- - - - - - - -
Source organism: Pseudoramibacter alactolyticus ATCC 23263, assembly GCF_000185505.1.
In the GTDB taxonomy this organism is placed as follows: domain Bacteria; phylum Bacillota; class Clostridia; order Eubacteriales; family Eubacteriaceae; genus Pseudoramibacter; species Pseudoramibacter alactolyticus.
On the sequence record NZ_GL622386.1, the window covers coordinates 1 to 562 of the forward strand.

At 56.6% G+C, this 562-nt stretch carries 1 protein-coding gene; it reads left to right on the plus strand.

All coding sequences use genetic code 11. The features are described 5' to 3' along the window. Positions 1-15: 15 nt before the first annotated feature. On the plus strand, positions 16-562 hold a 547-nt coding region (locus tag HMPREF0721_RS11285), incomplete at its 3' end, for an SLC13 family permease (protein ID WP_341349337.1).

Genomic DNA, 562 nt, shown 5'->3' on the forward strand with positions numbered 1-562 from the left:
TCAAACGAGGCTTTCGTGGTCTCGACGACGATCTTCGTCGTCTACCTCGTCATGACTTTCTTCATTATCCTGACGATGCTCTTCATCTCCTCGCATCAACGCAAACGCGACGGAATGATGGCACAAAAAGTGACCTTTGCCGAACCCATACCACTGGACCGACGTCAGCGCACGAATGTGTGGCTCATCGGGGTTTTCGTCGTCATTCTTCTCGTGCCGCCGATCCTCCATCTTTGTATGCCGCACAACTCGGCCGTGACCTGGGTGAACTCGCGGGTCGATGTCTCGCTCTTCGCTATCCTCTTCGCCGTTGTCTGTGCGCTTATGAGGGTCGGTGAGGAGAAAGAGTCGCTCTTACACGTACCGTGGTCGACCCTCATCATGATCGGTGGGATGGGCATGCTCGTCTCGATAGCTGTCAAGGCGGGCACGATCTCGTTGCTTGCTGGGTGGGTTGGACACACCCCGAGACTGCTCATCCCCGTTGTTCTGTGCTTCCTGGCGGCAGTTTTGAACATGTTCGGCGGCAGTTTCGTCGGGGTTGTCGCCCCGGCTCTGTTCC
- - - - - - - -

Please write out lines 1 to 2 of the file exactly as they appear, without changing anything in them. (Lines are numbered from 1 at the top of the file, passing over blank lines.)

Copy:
Source organism: Pseudoramibacter alactolyticus ATCC 23263, assembly GCF_000185505.1.
In the GTDB taxonomy this organism is placed as follows: domain Bacteria; phylum Bacillota; class Clostridia; order Eubacteriales; family Eubacteriaceae; genus Pseudoramibacter; species Pseudoramibacter alactolyticus.